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The Independent Critic

Scott Indermaur, Amelia Allard, Bren Bataclan, Sirry Berndsen, Ken Chabert, Amanda de Rezendes, Ana Flores, Rebekah Ham, Edward Martin, Jayne Pawasauskus, Jennifer Reis, Scott Turner, Janine Weisman and Sarah Whitehead
Christian de Rezendes
42 Mins.

 "Revealed: Portraits from Beneath One's Surface" Review 
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We are each one-of-a-kind.

Scott Indermaur, a photojournalist and creator of the "REVEALED" project, seems to realize the awesome uniqueness of every human being and their spiritual journey as captured by documentary filmmaker Christian de Rezendes in REVEALED: Portraits from Beneath One's Surface, a 42-minute short documentary that follows Indermaur as he takes 11 individuals and gives them the challenge of symbolically capturing their essence and spiritual in a small box.

It sounds like a simple thing, really. Doesn't it? It could hardly be an interesting subject for a documentary, even a short one. Right?

Think again.

REVEALED: Portraits from Beneath One's Surface is a profoundly moving and intimately revealing documentary that does, indeed, go beneath the surface of the people who whose spiritual journeys are being so vividly documented. Rather than fill the screen with tangible facts and dramatic stories, de Rezendes instead allows each individual's journey to tell the story. Glimpses of life history are provided, but the REVEALED project isn't so much about the tangibles of our lives as it is about how those tangibles turn up as stopping points on the sacred road map of our lives.

It is nearly impossible to view REVEALED: Portraits from Beneath One's Surface without reflecting upon one's own journey, a fact that makes the film all that more engaging. In the course of a mere 42 minutes, these 11 people become people with whom you will identify and with whom you will become completely and utterly engaged as they reveal with remarkable honesty the truths of their lives. The "stuff" of our lives matters, of course, but rather than focus the film on a disease or a job or a role, de Rezendes guides the film towards a sort of transcendence that refuses to so easily identify these people through their concrete identifiers.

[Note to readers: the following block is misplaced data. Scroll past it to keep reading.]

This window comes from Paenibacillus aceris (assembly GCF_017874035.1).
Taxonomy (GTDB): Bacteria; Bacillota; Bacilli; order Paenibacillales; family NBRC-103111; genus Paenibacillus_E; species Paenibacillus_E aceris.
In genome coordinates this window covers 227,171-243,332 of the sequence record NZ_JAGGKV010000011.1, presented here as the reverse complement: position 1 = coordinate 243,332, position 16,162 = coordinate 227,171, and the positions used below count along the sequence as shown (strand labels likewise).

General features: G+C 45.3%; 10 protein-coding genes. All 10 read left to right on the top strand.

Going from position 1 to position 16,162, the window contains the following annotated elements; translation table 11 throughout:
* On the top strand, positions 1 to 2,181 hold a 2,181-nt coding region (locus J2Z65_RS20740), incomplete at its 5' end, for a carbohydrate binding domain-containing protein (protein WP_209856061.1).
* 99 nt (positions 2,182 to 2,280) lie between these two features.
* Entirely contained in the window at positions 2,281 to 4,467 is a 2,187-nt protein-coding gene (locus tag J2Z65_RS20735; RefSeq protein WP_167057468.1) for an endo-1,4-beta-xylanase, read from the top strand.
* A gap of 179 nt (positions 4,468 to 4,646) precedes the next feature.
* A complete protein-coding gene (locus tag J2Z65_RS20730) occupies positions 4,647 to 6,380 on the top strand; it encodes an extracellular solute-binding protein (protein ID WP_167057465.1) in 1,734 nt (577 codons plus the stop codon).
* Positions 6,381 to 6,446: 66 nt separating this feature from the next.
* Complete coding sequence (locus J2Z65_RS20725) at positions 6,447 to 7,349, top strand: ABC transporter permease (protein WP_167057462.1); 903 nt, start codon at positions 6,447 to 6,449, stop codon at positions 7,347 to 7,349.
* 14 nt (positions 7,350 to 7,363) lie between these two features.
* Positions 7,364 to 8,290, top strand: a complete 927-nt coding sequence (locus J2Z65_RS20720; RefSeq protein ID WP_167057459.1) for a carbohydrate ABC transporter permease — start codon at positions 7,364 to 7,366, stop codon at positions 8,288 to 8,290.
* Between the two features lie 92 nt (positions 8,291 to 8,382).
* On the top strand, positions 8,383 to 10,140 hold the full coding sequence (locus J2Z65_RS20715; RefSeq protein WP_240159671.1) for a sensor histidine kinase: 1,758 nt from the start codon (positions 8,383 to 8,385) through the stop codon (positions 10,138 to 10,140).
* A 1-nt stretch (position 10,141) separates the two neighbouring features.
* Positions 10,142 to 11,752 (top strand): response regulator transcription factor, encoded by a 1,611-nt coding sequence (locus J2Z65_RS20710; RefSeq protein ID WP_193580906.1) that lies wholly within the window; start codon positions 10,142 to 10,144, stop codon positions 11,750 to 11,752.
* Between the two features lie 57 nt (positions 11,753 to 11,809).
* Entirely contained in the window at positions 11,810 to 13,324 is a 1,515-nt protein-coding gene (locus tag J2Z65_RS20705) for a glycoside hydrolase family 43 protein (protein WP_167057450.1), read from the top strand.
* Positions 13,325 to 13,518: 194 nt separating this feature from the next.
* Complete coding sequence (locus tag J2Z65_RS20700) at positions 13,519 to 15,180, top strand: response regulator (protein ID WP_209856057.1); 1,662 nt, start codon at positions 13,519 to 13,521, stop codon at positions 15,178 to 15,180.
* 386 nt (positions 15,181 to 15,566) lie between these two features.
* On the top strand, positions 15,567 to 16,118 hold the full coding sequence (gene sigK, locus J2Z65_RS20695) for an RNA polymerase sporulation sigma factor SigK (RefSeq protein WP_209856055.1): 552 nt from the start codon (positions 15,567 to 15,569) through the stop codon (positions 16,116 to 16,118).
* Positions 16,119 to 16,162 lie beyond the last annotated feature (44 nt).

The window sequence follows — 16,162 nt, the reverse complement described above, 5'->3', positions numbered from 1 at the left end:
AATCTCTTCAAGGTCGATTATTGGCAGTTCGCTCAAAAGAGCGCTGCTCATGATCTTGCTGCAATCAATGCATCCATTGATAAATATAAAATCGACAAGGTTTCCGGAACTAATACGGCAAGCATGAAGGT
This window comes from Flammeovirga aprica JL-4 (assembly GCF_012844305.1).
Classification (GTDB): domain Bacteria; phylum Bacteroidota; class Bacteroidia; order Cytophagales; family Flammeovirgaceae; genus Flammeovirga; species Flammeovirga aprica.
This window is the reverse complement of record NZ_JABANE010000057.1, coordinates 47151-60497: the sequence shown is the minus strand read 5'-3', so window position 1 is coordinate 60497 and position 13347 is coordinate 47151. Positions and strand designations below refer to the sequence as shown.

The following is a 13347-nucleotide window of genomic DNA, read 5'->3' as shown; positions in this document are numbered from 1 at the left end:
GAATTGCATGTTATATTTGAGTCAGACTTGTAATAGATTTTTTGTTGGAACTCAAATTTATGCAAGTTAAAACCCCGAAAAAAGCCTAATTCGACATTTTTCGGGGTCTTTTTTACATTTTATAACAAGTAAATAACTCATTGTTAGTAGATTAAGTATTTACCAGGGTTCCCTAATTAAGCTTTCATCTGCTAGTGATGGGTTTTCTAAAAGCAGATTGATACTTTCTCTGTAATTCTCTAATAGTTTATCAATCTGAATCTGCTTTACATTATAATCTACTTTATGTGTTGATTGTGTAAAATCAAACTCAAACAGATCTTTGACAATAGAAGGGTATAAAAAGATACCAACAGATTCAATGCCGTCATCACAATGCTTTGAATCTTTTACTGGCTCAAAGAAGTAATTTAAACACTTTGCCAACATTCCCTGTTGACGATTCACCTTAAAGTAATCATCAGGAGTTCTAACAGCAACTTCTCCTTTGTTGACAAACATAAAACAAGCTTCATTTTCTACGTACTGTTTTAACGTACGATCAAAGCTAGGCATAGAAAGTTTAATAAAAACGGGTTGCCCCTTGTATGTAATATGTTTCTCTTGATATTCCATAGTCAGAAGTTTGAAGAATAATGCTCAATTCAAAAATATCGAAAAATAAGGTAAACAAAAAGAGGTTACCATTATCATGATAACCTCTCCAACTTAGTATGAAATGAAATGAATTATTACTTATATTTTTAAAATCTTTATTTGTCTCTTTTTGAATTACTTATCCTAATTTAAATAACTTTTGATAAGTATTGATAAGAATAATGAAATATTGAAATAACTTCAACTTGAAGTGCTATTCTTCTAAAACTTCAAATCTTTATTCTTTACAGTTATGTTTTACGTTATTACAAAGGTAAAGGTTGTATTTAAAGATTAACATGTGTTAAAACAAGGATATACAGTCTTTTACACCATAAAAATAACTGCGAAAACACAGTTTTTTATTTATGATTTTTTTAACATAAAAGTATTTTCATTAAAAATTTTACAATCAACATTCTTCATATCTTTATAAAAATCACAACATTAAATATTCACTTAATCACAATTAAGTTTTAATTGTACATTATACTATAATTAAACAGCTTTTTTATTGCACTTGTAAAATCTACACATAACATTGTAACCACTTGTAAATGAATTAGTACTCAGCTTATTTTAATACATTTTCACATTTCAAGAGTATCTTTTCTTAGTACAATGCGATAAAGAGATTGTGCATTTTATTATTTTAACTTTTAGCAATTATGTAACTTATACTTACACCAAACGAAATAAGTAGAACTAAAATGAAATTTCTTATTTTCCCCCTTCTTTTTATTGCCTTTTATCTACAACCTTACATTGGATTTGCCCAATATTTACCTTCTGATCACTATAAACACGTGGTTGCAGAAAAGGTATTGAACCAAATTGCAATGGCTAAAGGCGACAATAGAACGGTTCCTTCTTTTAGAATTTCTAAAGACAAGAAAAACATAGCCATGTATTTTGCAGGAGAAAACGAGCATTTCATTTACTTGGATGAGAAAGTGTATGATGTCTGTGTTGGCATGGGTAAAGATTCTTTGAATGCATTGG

In many ways, Revealed: Portraits from Beneath One's Surface feels like one of Indermaur's little boxes. As we get to know these wonderful people, we watch as they gather for their journey with all these wonderfully concrete ideas of how they will construct their box only to watch them, over the course of time, contemplation and conversation, deconstruct their journeys and allow their boxes to really take on a deeper meaning. This film is much the same way, starting off by giving us glimpses of those tangibles that comprise the REVEALED project and these 11 people before abandoning process and allowing the journey to go where it really needs to go.

The spiritual journeys are vastly different and the life experiences tangibly expressed vary greatly, but there's a wondrous commonality between the film's 11 people that comes magnificently to life as they slowly peel away the "stuff" and reveal the essence of their rather remarkable journeys. Watch the eyes as you watch REVEALED, because it's the eyes and the body language and the almost childlike wonder that is birthed as these subjects peel away their layers of life experience and return to the roots of who they are.

REVEALED is beautifully photographed by de Rezendes and, as well, perfectly incorporates the visionary photography of Scott Indermaur. Beth Burnett's music complements the film to utter perfection, as well, making for what is unquestionably an incredibly touching and life-changing documentary short.

REVEALED: Portraits from Beneath One's Surface had its world premiere in Newport, Rhode Island and has also screened in Providence, Rhode Island. Destined to be an audience favorite at both indie and documentary film festivals, REVEALED is a documentary short not to be missed if it arrives at a festival near you. 

© Written by Richard Propes
The Independent Critic